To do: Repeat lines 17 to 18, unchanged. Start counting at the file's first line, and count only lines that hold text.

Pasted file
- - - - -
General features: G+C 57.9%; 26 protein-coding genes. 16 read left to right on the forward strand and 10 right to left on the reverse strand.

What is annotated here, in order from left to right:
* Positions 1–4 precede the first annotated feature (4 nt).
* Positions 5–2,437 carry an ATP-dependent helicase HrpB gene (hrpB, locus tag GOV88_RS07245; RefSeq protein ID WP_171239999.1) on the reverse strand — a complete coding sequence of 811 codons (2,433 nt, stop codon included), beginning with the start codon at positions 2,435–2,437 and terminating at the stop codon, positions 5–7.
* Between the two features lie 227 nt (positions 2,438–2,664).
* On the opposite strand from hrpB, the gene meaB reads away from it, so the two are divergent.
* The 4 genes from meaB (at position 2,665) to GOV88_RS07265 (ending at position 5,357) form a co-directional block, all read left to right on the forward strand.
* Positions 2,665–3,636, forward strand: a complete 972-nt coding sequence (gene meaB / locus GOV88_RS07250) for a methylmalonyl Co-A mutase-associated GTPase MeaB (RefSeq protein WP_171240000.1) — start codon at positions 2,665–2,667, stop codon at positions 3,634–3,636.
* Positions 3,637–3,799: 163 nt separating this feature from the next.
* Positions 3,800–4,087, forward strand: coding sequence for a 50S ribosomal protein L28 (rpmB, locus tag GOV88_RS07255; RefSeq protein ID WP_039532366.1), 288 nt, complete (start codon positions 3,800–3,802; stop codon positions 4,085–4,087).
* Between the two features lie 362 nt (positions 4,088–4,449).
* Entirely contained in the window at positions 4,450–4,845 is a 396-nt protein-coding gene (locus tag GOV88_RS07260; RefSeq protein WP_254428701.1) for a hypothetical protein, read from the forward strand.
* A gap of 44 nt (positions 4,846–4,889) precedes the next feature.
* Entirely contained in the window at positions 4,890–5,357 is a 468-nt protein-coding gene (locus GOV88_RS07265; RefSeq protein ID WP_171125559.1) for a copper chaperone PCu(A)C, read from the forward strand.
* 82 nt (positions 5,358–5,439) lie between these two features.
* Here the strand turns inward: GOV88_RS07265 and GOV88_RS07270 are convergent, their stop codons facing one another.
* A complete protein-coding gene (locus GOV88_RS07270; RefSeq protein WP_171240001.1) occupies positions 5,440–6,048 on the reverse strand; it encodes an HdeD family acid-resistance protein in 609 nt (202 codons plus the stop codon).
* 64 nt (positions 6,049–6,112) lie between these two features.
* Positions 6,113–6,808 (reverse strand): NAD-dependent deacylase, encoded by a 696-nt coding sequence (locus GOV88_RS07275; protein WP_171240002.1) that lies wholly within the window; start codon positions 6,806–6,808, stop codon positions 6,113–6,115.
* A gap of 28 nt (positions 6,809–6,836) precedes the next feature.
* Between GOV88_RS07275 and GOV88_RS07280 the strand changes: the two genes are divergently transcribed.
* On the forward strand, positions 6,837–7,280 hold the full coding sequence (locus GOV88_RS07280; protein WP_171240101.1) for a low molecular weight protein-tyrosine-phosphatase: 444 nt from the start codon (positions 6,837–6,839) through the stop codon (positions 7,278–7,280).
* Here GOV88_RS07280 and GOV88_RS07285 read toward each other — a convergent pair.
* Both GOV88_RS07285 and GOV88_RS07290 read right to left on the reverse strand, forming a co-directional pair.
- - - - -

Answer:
* A complete protein-coding gene (locus GOV88_RS07270; RefSeq protein WP_171240001.1) occupies positions 5,440–6,048 on the reverse strand; it encodes an HdeD family acid-resistance protein in 609 nt (202 codons plus the stop codon).
* 64 nt (positions 6,049–6,112) lie between these two features.